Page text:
Here are some not-so-fun facts on borrowers who owe more on their mortgages than their houses are worth.
- About 10.7 million homes in the United States were underwater in the last three months, compared to 10.9 million in the last quarter, shows a report by CoreLogic.
- About 22.1 percent of all residential properties with a mortgage are worth less than the amount owed on the loan.
It gets much worse for some states:
- In Nevada, more than half of homes with a mortgage are underwater.
- In Arizona and Florida, nearly 1 in 2 borrowers owe more on their loan than the value of their homes.
But the report brings some good news to California. The state is no longer among the top 5 states in CoreLogic's negative equity report. California had been in the top list since 2009, but it was replaced by Georgia, where 30 percent of borrowers are underwater on their mortgages. Michigan ranks fourth on the list, with 35 percent.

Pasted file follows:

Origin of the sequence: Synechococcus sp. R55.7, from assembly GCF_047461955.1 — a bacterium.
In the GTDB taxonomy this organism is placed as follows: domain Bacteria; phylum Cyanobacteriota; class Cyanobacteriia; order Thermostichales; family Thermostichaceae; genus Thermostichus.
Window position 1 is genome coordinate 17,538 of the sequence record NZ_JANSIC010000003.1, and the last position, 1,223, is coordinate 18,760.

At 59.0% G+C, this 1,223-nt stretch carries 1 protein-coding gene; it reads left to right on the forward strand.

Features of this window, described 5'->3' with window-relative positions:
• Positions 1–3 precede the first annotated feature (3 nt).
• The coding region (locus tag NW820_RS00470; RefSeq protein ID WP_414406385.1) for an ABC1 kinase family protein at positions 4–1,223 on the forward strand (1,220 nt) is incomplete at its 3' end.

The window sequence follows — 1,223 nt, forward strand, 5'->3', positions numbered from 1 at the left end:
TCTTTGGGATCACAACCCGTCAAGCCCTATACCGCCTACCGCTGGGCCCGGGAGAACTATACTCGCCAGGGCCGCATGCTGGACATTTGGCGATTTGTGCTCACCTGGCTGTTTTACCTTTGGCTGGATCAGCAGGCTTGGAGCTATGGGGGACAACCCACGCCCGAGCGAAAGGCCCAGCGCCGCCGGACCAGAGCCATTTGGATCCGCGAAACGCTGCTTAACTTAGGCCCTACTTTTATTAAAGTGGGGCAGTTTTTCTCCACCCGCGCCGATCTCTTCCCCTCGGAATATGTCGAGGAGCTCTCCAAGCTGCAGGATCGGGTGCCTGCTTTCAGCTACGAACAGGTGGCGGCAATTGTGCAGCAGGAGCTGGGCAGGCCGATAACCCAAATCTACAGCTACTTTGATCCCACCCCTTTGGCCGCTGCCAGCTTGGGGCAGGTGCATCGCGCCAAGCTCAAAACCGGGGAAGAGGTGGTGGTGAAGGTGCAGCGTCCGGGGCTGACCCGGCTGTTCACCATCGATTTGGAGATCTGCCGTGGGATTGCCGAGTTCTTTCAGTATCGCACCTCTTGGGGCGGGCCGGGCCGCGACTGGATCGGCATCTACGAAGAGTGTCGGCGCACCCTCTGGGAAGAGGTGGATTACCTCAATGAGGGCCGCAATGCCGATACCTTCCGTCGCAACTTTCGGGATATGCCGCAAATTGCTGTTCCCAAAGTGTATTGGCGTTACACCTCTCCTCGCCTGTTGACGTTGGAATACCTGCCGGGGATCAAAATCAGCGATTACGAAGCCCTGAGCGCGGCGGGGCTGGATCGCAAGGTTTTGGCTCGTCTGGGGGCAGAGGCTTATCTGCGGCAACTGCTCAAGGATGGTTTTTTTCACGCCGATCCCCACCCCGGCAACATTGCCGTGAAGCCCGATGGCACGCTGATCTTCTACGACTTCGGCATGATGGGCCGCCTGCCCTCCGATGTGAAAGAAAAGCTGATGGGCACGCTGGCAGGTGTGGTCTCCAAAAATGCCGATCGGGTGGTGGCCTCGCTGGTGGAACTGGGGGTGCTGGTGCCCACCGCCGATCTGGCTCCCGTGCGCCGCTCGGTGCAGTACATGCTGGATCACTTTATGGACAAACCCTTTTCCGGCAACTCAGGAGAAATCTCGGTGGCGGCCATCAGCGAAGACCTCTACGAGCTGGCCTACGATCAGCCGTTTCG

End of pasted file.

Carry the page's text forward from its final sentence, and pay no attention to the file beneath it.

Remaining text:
On average, borrowers with conventional loans are underwater by about $70,000, compared to about $26,000 for those with Federal Housing Administration mortgages.
Most of these underwater borrowers have interest rates that are more than 5 percent and have difficulty refinancing because they lack the equity. Let's hope the revised version of HARP, the Home Affordable Refinance Program, will help them refinance.
Negative equity isn't just a problem for those who are upside-down on their mortgages, says Mark Fleming, chief economist with CoreLogic.
"The nearly $700 billion mortgage debt overhang has touched many corners of the market, and this overhang is holding back the recovery of the housing market and broader economy,” he says.